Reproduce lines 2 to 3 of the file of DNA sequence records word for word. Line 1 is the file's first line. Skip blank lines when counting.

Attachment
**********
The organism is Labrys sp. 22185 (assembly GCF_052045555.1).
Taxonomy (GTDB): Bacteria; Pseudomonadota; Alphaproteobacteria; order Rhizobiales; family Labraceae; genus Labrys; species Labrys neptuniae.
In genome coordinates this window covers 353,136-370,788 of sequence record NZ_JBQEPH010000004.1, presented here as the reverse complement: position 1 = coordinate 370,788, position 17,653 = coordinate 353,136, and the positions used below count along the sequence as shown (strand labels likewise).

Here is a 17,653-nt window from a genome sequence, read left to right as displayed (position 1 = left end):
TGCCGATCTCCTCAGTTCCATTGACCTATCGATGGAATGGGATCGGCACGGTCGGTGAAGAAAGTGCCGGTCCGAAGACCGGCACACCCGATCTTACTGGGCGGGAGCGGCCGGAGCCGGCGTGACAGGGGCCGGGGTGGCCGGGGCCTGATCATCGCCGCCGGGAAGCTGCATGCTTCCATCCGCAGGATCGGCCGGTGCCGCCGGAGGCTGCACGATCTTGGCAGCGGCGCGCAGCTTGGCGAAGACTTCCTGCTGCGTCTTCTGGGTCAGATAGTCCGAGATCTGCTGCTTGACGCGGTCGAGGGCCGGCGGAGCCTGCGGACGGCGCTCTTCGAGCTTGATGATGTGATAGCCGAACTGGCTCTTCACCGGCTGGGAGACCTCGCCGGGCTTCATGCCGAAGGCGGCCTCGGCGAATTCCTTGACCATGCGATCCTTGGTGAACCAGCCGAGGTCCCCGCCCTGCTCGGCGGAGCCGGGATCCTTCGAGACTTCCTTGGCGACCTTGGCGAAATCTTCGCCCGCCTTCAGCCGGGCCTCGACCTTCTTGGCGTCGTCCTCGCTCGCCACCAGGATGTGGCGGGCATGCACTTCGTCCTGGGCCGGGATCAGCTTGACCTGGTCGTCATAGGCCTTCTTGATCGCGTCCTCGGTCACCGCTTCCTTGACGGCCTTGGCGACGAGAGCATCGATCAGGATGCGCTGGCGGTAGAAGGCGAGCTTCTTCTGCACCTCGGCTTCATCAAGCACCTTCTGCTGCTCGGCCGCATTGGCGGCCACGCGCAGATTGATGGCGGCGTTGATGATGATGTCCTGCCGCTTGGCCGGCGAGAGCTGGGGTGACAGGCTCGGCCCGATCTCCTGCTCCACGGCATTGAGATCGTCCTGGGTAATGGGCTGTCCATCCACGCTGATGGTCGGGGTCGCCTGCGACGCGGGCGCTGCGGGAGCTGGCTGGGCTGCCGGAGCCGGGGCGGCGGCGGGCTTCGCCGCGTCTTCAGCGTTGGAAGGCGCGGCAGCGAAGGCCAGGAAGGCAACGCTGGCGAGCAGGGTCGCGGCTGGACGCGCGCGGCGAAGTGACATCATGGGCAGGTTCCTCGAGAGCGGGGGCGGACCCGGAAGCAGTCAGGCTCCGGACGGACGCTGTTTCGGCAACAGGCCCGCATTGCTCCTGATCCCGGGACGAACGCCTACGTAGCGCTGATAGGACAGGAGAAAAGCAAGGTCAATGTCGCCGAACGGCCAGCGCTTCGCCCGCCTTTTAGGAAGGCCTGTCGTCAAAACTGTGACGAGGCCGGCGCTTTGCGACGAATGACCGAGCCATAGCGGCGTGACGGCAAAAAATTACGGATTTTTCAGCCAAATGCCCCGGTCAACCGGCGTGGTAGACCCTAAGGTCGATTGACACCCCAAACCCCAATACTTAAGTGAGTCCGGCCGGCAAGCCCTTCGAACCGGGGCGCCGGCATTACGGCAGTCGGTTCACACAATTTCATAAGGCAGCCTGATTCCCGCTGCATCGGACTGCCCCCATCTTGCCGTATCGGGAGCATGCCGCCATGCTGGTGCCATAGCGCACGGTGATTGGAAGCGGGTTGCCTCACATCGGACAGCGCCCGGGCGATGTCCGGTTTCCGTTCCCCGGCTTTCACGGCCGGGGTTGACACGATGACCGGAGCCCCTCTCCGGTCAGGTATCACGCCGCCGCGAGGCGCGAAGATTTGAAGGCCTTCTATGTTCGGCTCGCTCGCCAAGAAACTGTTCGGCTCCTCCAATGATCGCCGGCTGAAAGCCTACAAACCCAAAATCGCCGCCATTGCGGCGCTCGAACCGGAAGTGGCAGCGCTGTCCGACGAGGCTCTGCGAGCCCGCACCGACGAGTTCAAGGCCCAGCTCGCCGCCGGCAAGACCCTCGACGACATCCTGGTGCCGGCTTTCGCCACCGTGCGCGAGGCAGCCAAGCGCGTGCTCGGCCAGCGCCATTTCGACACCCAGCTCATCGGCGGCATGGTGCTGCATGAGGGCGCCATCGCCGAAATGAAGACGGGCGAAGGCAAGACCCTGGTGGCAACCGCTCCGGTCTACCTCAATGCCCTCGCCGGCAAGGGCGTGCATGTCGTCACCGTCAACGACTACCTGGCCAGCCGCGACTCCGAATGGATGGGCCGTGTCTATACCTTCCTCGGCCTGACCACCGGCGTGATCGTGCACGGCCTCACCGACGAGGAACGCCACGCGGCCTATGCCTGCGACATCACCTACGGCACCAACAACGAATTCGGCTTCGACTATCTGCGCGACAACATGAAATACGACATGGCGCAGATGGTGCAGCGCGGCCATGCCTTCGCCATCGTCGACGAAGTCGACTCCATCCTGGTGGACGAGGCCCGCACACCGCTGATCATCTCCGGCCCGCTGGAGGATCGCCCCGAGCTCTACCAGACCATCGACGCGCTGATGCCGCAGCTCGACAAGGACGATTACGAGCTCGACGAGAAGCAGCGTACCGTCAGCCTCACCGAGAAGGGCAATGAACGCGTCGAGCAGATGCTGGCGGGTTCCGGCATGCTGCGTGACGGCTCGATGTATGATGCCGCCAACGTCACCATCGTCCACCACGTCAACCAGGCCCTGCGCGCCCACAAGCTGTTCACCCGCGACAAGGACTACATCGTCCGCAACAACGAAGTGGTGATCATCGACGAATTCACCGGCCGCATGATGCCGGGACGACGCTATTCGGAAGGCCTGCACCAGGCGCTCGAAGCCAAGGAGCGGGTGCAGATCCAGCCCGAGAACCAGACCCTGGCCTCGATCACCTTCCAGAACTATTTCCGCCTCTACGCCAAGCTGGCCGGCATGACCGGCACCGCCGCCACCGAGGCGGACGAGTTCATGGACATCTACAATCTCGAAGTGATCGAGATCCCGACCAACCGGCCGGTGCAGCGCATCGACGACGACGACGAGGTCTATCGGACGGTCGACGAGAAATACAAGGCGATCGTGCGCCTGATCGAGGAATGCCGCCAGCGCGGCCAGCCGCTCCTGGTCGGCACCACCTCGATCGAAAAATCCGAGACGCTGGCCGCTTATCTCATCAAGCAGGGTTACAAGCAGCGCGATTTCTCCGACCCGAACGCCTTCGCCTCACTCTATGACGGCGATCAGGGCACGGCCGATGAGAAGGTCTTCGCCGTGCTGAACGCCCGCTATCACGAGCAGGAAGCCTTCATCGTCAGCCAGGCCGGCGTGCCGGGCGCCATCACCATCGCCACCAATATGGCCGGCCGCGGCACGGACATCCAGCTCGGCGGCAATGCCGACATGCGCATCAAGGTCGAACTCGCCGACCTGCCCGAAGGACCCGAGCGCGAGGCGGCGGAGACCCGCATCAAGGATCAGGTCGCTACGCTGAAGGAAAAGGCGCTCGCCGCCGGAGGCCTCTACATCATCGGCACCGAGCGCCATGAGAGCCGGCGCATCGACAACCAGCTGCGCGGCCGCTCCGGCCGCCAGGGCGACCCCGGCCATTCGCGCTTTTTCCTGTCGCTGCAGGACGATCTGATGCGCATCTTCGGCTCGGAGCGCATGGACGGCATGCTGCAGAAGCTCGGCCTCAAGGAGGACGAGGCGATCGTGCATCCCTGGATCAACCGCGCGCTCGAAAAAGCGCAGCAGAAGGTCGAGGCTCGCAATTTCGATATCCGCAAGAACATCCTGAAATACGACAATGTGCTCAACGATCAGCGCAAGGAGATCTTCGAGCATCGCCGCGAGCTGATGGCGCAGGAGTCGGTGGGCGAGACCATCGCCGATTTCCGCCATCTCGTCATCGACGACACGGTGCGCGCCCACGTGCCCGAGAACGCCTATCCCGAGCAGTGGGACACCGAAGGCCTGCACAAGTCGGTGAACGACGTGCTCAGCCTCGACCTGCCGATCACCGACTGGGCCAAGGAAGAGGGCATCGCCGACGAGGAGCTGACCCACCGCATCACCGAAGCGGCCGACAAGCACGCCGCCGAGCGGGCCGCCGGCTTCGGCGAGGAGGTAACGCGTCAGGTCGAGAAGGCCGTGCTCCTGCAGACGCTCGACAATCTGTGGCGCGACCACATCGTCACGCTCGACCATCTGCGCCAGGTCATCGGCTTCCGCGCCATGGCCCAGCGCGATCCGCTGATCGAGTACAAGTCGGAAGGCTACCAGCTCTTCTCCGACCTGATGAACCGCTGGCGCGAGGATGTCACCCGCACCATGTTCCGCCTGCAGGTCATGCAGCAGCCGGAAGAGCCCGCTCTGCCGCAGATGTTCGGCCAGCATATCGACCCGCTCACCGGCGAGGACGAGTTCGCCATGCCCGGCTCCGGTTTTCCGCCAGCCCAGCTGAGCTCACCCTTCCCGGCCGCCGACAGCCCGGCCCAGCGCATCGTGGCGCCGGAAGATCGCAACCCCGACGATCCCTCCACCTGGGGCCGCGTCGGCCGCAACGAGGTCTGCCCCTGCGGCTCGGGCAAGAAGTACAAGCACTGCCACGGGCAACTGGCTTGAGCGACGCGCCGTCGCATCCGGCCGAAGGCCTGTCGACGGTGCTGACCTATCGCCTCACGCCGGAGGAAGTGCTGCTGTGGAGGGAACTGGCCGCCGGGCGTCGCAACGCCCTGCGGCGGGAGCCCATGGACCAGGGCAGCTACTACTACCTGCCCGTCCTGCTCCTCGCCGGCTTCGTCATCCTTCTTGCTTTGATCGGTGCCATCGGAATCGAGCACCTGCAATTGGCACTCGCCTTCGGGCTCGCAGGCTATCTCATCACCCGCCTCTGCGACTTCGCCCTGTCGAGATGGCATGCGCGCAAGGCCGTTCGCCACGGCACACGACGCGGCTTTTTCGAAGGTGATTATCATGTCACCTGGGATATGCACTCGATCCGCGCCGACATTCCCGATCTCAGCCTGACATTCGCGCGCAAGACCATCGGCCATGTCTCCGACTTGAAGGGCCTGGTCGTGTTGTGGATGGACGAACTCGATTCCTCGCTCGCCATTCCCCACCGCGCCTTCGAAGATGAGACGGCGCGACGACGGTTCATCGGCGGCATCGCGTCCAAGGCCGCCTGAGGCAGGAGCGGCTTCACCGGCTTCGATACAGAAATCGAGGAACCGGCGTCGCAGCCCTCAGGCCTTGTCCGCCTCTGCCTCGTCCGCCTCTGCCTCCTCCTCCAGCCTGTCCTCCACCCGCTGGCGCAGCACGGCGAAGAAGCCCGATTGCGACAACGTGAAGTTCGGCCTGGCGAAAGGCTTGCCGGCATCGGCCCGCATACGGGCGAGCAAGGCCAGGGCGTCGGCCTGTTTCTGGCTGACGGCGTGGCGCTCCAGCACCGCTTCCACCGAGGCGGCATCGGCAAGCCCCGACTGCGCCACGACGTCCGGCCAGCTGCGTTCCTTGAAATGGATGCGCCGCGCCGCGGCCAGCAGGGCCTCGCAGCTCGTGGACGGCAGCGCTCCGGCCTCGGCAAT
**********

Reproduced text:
Taxonomy (GTDB): Bacteria; Pseudomonadota; Alphaproteobacteria; order Rhizobiales; family Labraceae; genus Labrys; species Labrys neptuniae.
In genome coordinates this window covers 353,136-370,788 of sequence record NZ_JBQEPH010000004.1, presented here as the reverse complement: position 1 = coordinate 370,788, position 17,653 = coordinate 353,136, and the positions used below count along the sequence as shown (strand labels likewise).